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Museums Aren't Attracting Diverse Crowds

By Joanna Miller in Arts & Entertainment on Mar 16, 2006 6:08PM

sci.jpgA new study has found that Chicago’s museums attract crowds that are disproportionately white, educated and affluent. In other breaking news, there may be some corruption issues in city government, and the Cubs aren’t exactly the winningest team in baseball.

At least one museum official was shocked (shocked!) by the news and wondered, "Is it the hours?" and "Is price a factor?" and "[Are people] overscheduled with soccer practice and everything?" Um, yes, yes, and huh? If by "and everything" you mean jobs, then maybe.

Is it the hours? Well, most of the major museums close between 4 p.m. and 6 p.m. on most days, so probably. Is price a factor? Chicagoist took a quick look at prices for major museums in the city and, despite our math phobia, calculated the costs for two adults and two children as Chicago residents. A trip to the Museum of Science and Industry would cost $32.50 for general admission and an additional $54.50 to see one Omnimax movie for a total of $87. Even if you skip the Omnimax – and good luck explaining that one to the kids since it’s probably why they wanted to come in the first place – it still ain’t cheap.adler.jpg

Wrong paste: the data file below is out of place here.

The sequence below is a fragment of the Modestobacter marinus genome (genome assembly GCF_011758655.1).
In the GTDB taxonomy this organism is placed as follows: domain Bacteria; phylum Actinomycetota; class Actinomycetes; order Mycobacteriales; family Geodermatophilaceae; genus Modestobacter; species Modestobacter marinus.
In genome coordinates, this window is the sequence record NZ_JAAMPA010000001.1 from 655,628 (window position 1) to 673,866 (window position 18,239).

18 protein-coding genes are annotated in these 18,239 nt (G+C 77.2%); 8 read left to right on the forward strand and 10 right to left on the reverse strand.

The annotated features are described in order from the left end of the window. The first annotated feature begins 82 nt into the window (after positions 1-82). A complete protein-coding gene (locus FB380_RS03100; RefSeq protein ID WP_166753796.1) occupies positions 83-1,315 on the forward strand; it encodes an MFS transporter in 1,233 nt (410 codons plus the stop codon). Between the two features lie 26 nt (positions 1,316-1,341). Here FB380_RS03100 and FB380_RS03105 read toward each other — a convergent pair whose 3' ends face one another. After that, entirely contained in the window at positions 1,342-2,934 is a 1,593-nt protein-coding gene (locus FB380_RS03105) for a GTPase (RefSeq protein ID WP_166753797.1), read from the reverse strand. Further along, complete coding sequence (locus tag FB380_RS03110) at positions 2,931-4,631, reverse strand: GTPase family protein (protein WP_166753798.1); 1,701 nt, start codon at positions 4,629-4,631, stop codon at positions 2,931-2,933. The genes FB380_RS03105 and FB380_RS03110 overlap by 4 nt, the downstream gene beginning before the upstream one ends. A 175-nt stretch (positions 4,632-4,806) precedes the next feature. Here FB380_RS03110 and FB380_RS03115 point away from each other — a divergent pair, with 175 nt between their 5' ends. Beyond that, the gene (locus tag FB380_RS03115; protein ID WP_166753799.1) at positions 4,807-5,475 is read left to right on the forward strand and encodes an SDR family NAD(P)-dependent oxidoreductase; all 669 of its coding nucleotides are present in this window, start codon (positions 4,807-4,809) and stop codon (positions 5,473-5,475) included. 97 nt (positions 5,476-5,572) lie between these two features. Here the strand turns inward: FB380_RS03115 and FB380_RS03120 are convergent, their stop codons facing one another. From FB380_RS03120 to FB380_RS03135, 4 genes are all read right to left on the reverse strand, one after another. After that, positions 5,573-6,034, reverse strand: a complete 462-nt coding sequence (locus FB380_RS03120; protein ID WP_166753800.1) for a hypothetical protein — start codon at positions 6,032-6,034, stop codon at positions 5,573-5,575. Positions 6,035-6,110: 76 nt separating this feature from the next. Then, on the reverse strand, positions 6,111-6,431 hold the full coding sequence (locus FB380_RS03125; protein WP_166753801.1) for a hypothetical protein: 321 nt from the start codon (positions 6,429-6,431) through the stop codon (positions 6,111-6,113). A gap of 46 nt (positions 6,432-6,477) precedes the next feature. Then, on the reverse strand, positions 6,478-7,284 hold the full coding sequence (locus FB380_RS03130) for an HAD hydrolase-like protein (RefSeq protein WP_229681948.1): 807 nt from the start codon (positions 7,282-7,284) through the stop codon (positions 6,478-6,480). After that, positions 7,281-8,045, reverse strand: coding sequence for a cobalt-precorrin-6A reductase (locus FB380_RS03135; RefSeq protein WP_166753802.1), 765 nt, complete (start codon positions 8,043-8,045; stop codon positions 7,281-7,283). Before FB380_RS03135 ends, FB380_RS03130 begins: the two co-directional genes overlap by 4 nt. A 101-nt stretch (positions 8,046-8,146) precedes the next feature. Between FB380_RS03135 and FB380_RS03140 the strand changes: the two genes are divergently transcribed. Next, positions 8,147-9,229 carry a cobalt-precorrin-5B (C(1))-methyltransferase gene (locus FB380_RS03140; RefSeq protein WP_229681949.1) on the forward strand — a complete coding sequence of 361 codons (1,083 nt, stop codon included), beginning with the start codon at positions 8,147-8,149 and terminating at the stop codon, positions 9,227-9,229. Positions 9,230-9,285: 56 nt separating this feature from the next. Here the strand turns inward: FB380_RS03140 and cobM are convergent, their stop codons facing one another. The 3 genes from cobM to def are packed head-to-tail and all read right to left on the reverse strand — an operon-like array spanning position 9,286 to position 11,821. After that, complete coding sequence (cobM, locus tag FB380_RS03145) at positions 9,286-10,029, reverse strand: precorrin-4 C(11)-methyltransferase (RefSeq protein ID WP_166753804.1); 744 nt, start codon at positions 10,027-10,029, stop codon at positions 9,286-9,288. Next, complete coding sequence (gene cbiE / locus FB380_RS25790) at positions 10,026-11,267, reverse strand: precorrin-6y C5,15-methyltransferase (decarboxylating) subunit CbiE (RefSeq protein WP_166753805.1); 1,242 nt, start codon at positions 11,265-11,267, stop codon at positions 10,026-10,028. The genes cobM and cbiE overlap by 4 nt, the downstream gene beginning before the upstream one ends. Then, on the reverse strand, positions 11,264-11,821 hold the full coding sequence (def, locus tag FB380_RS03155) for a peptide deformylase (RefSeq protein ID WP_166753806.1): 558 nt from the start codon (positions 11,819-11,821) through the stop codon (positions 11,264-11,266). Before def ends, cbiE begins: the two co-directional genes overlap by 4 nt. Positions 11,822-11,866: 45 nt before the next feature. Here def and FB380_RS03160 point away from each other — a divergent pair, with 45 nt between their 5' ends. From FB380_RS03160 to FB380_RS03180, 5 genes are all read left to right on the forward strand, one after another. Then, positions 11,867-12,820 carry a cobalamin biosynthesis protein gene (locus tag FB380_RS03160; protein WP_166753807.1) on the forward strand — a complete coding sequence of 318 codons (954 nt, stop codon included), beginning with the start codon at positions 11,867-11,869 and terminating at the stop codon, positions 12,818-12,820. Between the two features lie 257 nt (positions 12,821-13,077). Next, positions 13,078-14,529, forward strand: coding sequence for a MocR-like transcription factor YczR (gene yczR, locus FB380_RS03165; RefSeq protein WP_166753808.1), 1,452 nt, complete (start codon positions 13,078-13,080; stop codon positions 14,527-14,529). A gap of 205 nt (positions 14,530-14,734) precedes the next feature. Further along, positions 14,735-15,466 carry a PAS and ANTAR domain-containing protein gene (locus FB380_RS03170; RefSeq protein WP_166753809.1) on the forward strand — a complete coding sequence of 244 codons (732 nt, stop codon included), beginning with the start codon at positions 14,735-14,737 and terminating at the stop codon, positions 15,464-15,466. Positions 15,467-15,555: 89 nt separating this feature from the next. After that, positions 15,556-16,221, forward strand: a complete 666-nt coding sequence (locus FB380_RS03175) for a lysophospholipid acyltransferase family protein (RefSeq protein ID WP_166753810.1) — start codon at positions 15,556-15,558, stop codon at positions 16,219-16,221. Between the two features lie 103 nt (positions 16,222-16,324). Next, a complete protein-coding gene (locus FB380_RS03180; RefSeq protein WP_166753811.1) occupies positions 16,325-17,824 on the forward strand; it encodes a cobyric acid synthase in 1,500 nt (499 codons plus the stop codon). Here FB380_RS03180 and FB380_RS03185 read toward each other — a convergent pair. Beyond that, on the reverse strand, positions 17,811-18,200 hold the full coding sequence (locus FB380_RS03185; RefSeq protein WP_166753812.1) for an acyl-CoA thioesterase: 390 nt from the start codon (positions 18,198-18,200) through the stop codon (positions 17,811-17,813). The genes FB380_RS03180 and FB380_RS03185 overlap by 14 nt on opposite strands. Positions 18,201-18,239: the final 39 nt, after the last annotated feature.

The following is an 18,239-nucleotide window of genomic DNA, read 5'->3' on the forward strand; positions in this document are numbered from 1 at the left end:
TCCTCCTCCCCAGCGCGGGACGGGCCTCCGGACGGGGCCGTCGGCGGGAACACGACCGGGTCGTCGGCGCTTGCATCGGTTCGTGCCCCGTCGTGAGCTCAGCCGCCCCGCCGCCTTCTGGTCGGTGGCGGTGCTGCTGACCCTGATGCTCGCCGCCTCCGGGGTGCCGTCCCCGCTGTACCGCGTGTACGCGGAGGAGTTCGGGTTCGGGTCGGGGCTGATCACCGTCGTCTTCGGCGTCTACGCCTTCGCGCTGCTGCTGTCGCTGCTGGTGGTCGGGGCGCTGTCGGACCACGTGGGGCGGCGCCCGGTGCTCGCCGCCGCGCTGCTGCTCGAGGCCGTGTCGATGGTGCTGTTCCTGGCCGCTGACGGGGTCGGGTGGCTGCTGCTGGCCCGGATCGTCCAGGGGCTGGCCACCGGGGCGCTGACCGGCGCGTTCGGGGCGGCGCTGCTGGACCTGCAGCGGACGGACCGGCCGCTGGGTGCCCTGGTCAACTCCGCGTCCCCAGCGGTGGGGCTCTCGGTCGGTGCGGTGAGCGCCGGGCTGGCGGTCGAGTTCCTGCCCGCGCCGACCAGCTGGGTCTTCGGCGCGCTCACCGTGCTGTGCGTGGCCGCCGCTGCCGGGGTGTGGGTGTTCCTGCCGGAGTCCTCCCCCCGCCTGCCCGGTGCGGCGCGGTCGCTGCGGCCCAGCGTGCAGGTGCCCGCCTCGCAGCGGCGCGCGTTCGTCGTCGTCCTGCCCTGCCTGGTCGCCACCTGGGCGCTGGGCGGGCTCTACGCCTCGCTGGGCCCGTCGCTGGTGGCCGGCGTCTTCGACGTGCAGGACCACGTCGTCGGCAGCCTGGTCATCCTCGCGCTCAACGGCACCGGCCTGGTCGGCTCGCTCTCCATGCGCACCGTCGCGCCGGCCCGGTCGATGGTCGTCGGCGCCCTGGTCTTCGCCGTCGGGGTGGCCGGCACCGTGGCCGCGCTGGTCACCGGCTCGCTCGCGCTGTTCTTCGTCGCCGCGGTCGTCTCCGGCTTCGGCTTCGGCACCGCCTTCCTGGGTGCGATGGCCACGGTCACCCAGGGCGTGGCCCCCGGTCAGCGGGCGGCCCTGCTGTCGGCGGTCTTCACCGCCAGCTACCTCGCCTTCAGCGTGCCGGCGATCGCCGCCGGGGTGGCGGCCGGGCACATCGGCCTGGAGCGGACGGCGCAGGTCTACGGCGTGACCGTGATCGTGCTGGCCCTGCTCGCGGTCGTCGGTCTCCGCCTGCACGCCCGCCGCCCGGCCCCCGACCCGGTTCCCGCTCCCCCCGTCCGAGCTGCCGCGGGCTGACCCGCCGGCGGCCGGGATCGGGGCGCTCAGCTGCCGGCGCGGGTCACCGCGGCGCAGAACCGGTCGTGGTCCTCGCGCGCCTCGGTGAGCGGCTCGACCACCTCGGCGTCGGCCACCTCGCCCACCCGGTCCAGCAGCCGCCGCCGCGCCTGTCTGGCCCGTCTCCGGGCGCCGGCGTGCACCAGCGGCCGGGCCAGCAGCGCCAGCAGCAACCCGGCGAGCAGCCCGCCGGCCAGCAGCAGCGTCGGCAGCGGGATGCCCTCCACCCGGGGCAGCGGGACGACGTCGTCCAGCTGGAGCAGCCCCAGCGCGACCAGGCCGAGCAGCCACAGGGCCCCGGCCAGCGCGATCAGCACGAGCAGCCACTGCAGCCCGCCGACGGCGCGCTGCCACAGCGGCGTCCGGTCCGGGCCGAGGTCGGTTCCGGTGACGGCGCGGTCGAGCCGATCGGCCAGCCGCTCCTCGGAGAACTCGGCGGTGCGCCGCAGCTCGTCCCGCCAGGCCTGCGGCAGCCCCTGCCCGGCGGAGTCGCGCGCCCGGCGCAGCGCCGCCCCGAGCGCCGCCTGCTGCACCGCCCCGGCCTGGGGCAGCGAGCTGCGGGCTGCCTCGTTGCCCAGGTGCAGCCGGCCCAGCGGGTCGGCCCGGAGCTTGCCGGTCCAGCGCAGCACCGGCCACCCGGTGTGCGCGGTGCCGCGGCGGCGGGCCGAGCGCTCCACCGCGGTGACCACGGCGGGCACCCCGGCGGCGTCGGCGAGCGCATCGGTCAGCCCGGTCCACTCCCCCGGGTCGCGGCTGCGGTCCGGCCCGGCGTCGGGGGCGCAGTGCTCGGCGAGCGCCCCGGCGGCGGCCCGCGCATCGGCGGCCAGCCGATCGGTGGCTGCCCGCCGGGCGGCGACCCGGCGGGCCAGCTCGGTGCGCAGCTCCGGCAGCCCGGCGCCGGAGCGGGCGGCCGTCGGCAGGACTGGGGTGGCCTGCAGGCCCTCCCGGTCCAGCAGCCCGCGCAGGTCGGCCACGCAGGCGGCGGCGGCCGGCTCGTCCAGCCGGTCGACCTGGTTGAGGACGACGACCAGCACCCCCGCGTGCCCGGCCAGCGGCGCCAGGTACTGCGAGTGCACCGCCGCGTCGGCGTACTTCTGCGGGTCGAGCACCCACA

The Field Museum’s gold pass is its lowest-cost option and includes entry to one special exhibit – it would cost the family $50. The Shedd Aquarium’s all-access pass would run them $54. Admission only would be a mere $18, but again, what’s the fun in that?

The Adler Planetarium’s galaxy pass, which includes one show and audio tour, would be $54, and they’d pay $38 for a trip to the Art Institute. All the big museums offer free or discount days throughout the year, but they rarely coincide with extended hours.

Add in public transportation for four and one meal at a fast food restaurant, and it’s at least another $30. Like we said, we’re no math quiz, but it’s pretty easy to see that a family on a tight budget can’t afford our city’s biggest museums.

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